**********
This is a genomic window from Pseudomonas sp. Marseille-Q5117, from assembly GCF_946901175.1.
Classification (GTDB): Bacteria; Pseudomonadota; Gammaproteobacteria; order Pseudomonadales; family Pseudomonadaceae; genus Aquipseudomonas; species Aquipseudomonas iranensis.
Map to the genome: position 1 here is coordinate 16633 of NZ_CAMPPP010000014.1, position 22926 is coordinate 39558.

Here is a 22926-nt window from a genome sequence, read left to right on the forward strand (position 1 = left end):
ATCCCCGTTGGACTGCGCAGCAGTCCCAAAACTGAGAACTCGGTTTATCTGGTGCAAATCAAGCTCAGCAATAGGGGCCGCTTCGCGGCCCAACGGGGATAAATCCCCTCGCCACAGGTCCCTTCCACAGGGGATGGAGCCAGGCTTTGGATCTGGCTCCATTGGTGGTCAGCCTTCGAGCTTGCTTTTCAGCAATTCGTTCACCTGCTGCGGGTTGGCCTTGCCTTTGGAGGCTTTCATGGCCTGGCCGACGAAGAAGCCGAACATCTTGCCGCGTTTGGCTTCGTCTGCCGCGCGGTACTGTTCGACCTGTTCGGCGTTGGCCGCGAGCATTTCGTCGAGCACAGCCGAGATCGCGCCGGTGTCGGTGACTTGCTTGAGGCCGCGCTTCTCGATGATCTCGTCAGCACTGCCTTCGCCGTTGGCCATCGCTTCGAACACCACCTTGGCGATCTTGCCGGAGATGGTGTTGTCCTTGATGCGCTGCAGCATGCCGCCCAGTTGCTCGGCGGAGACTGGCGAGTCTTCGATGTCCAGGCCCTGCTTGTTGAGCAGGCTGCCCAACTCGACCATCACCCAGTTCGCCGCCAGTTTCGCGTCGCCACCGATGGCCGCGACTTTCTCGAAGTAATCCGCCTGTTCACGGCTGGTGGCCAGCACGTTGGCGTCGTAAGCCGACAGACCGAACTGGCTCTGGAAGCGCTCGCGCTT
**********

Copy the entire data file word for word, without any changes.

This is a genomic window from Pseudomonas sp. Marseille-Q5117, from assembly GCF_946901175.1.
Classification (GTDB): Bacteria; Pseudomonadota; Gammaproteobacteria; order Pseudomonadales; family Pseudomonadaceae; genus Aquipseudomonas; species Aquipseudomonas iranensis.
Map to the genome: position 1 here is coordinate 16633 of NZ_CAMPPP010000014.1, position 22926 is coordinate 39558.

Here is a 22926-nt window from a genome sequence, read left to right on the forward strand (position 1 = left end):
ATCCCCGTTGGACTGCGCAGCAGTCCCAAAACTGAGAACTCGGTTTATCTGGTGCAAATCAAGCTCAGCAATAGGGGCCGCTTCGCGGCCCAACGGGGATAAATCCCCTCGCCACAGGTCCCTTCCACAGGGGATGGAGCCAGGCTTTGGATCTGGCTCCATTGGTGGTCAGCCTTCGAGCTTGCTTTTCAGCAATTCGTTCACCTGCTGCGGGTTGGCCTTGCCTTTGGAGGCTTTCATGGCCTGGCCGACGAAGAAGCCGAACATCTTGCCGCGTTTGGCTTCGTCTGCCGCGCGGTACTGTTCGACCTGTTCGGCGTTGGCCGCGAGCATTTCGTCGAGCACAGCCGAGATCGCGCCGGTGTCGGTGACTTGCTTGAGGCCGCGCTTCTCGATGATCTCGTCAGCACTGCCTTCGCCGTTGGCCATCGCTTCGAACACCACCTTGGCGATCTTGCCGGAGATGGTGTTGTCCTTGATGCGCTGCAGCATGCCGCCCAGTTGCTCGGCGGAGACTGGCGAGTCTTCGATGTCCAGGCCCTGCTTGTTGAGCAGGCTGCCCAACTCGACCATCACCCAGTTCGCCGCCAGTTTCGCGTCGCCACCGATGGCCGCGACTTTCTCGAAGTAATCCGCCTGTTCACGGCTGGTGGCCAGCACGTTGGCGTCGTAAGCCGACAGACCGAACTGGCTCTGGAAGCGCTCGCGCTT